Brooks, Terry (and Strange)


Band members                         Related acts

- Mark Bishop -- drums, percussion

- Terry R. Brooks -- vocals, lead guitar

- Donnie Cappetta -- bass

- Lisa Glascock -- keyboards

 

 

 

- none known

 

 

 


 

Genre: rock

Rating: 2 stars **

Title:  High Flyer

Company: Star People

Catalog: SPR-0013

Year: 1981

Country/State: Orlando, Florida

Grade (cover/record): VG / VG

Comments: writing on cover; blue vinyl

Available: 1

Catalog ID: 5372

Price: $35.00

 

My original review of this album has been on the web for at least four years.  Just one of hundreds I've posted, i the ensuing years I never got a single comment about it.  And then out of the blue I got a call from namesake Terry Brooks himself.  To make a long story short, Brooks and I spent a couple of weeks missing each other's calls (at the time I didn't know it was actually Brooks).  We finally connected and over the course of an extended conversation it turned out that Brooks was still active in music and was in the process of having some of his work turned into a film.  Some of his financial backers had somehow stumbled across my website and weren't that thrilled with the write-up.  Brooks didn't ask me to modify the comments, but was more than willing to explain the context and inspiration of the album; particularly some of the lyrics that I'm apparently slammed in my review.  Cutting to the core of the story, the lyrics had apparently been written for a planned film project somehow connected with Richard Bach of Jonathan Livingston Seagull fame (yeah it got a little confusing).

 

I frankly didn't remember a great deal about the Brooks' LP, except it didn't make much of an impression on me, but as I re-read my comments, I'll be the first to admit that they came off as snide and pretty snarky.  I don't think I'd blame Mr. Brooks, or anyone if they were a bit pissed off by my write-up.  (The fact he took those comments gracefully says a great deal about Mr. Brook's character.)  So here's what I'm gonna do ...    I've actually got a couple of Terry Brooks LPs in my collection.  I'm going to pull them (along with this one), listen to them and post some updated review comments.  I won't change or delete by original comments, but will modify them as needed.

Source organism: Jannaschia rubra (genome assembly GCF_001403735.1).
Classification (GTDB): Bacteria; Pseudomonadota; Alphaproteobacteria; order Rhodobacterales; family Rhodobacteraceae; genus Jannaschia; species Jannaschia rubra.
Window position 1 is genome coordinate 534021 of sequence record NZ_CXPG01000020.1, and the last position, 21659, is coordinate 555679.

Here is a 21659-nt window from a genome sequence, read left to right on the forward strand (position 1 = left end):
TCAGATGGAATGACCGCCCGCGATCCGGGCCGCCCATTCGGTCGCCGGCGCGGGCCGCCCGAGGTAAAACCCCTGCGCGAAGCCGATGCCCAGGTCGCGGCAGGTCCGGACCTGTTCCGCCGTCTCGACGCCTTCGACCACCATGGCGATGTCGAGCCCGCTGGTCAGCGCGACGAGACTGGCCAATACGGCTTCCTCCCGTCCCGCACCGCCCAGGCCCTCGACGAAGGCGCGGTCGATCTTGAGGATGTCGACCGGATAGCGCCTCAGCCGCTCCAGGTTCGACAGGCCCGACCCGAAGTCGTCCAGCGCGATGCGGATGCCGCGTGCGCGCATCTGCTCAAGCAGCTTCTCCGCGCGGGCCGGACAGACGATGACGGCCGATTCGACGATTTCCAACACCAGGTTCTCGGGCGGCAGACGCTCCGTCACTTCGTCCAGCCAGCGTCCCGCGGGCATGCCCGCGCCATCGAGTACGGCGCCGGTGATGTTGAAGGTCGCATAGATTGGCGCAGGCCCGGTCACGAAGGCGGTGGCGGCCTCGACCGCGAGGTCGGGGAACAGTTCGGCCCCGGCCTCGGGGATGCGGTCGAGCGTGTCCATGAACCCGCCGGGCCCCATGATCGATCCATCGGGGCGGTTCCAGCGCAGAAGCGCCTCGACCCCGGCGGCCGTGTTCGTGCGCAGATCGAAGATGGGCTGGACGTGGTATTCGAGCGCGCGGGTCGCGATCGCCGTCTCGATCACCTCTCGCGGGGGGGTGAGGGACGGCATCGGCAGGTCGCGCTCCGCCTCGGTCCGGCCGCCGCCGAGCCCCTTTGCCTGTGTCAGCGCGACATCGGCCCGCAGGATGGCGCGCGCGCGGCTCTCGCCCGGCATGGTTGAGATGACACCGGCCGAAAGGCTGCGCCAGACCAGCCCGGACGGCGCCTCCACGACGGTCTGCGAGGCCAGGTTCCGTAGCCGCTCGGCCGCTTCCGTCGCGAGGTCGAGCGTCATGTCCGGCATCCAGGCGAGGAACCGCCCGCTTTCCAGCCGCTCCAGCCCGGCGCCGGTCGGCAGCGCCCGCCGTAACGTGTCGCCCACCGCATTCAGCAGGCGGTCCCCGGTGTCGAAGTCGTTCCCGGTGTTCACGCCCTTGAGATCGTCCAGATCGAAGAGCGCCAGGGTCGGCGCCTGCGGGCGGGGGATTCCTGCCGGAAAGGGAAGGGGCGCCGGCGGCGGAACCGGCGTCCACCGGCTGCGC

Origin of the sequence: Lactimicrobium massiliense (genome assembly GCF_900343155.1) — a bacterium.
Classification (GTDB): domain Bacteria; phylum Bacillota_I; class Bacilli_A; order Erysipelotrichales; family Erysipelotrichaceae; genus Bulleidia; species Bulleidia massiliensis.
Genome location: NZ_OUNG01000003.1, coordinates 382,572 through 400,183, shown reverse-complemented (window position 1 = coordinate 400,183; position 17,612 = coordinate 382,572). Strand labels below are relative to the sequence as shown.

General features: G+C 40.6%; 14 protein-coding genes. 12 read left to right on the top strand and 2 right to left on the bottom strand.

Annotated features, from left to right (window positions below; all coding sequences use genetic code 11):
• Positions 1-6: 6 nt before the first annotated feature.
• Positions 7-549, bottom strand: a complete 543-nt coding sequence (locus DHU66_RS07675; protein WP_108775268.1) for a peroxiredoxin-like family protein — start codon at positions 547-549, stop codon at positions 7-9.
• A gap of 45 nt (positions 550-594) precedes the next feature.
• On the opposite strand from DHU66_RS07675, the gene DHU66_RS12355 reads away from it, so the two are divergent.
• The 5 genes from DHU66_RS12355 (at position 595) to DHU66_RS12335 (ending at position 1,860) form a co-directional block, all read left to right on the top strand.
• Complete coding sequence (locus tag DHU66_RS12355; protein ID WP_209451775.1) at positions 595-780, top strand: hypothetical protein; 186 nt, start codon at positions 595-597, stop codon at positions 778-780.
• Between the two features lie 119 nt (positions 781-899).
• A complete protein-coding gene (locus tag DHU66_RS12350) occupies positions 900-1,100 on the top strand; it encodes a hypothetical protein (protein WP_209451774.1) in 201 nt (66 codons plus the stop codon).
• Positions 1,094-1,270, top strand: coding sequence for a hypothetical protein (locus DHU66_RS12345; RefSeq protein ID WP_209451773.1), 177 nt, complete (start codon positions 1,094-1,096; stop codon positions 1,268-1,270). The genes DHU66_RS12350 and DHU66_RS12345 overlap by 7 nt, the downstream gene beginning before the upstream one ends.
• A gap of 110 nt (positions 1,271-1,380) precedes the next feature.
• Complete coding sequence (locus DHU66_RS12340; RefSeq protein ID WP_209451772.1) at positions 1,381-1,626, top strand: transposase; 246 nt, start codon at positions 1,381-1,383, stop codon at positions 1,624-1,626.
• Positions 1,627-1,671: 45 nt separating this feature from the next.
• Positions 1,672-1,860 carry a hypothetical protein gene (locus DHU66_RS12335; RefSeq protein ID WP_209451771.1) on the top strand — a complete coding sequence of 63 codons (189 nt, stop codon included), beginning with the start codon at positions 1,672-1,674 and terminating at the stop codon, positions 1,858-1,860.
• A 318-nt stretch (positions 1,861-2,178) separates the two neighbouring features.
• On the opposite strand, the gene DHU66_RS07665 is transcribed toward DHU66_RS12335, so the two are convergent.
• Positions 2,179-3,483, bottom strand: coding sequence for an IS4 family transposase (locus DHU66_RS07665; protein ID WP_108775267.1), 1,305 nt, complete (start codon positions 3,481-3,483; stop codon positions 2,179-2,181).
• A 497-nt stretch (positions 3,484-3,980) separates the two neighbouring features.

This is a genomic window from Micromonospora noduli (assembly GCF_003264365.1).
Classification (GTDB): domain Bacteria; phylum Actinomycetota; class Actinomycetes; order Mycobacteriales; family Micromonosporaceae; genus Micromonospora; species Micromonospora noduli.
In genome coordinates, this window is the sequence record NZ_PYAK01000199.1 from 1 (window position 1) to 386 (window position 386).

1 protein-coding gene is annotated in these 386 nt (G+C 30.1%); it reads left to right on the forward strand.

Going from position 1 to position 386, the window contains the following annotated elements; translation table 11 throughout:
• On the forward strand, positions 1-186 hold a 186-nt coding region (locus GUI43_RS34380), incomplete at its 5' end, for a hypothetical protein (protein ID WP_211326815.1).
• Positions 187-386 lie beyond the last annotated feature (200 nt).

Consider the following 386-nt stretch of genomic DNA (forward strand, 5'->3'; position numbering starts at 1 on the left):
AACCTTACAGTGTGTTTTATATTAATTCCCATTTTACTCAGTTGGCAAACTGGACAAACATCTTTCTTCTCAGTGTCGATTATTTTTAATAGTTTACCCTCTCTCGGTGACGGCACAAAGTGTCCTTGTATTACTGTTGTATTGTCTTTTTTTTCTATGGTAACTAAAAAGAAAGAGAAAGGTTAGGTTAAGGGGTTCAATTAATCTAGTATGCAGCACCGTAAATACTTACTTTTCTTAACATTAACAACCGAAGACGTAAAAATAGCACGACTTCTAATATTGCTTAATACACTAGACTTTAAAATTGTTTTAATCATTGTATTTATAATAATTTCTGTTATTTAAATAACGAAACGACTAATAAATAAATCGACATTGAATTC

Scott  

 

July 2011

 

Guitarist Terry R. Brooks has an extensive discography and I've only heard a couple of his releases, so take my comments with a grain of salt since they may not be reflective of the rest of his work. Did that sound like a legal disclaimer or what ....   

 

Brook's earlier material reflected a distinctive hard rock and psych edge, whereas his later stage material bounced all over the spectrum.  Written, produced and arranged by Brooks, 1981's "High Flyer" was divided into 'Earth' and 'Space' side.  The 'Earth' side featured three rock tracks while the 'Space' side showcased four of Brooks 'softer' efforts. Normally I wouldn't subject someone to a track-by-track description of an album, but based on its wrongheaded quotient this one deserved a little more insight.  

 

- 'You Will Be Loved' started the album off with a patented slice of Brooks hard-rock moves.  Complete with manic vocals, mind-numbing fast and crude guitar and dumb-as-a-doorknob lyrics you either loved it, or hate it.  No in-betweens with respect to this one. 

- Similarly 'Child of the City' and 'Rock and Roll Woman' both showcased Brooks' longstanding love of echoplex, sophomoric lyrics and headache inducing leads.  Mind you Brooks could certainly play guitar, but he didn't have much of a style other than loud, fast, and largely tuneless. 

- Starting off side two  'What Kind of Man' was clearly intended to showcase Brooks' as a deep and insightful artist ...  Okay,  'My Lady and Me' sported cheesy synthesizers, hysterically funny female backing vocals, and had-to-hear-to-believe lyrics ('my lady and me are from another galaxy; we're here to teach love you see'). 

- Complete with spoken word segment and an attempt at a falsetto (disturbing to say the least - our cat was not thrilled), 'Love of the Ages' underscored the fact Brooks wasn't born to sing ballads.  

- The title track melded spacey lyrics, a surprisingly funky rhythm and a touch of Brooks' guitar prowess.  There are folks that swear by Brooks, but this is one that simply leaves me wondering ...

 

There were apparently a couple of versions of the LP.  This version is pressed on clear blue vinyl.  I believe there's also a purple pressing.

 

"High Flyer" track listing:
(side 1)

1.) You Will Be Loved   (Terry Brooks) - 5:24

2.) Child of the City   (Terry Brooks) - 5:30

3.) Rock and Roll Woman   (Terry Brooks) - 4:26

 

(side 2)
1.) What Kind of Man   (Terry Brooks) - 2:47

2.) My Lady and Me   (Terry Brooks) - 3:50

3.) Love of the Ages   (Terry Brooks) - 4:42

4.) High Flyer   (Terry Brooks) - 3:50

 

 

 

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